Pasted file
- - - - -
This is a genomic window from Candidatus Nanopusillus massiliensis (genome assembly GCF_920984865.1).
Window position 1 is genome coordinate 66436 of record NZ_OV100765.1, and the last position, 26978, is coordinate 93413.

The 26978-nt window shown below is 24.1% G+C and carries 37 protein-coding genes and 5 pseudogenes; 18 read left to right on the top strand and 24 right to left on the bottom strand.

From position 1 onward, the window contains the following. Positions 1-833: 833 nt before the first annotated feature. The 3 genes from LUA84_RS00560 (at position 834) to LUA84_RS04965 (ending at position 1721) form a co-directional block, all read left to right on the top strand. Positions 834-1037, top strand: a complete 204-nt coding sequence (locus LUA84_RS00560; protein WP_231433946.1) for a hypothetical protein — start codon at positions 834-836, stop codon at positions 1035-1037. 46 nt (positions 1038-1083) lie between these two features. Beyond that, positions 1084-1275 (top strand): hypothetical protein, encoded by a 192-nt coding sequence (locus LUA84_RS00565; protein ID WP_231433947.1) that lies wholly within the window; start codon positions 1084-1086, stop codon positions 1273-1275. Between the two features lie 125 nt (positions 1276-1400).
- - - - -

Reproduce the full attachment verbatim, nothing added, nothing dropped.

This is a genomic window from Candidatus Nanopusillus massiliensis (genome assembly GCF_920984865.1).
Window position 1 is genome coordinate 66436 of record NZ_OV100765.1, and the last position, 26978, is coordinate 93413.

The 26978-nt window shown below is 24.1% G+C and carries 37 protein-coding genes and 5 pseudogenes; 18 read left to right on the top strand and 24 right to left on the bottom strand.

From position 1 onward, the window contains the following. Positions 1-833: 833 nt before the first annotated feature. The 3 genes from LUA84_RS00560 (at position 834) to LUA84_RS04965 (ending at position 1721) form a co-directional block, all read left to right on the top strand. Positions 834-1037, top strand: a complete 204-nt coding sequence (locus LUA84_RS00560; protein WP_231433946.1) for a hypothetical protein — start codon at positions 834-836, stop codon at positions 1035-1037. 46 nt (positions 1038-1083) lie between these two features. Beyond that, positions 1084-1275 (top strand): hypothetical protein, encoded by a 192-nt coding sequence (locus LUA84_RS00565; protein ID WP_231433947.1) that lies wholly within the window; start codon positions 1084-1086, stop codon positions 1273-1275. Between the two features lie 125 nt (positions 1276-1400).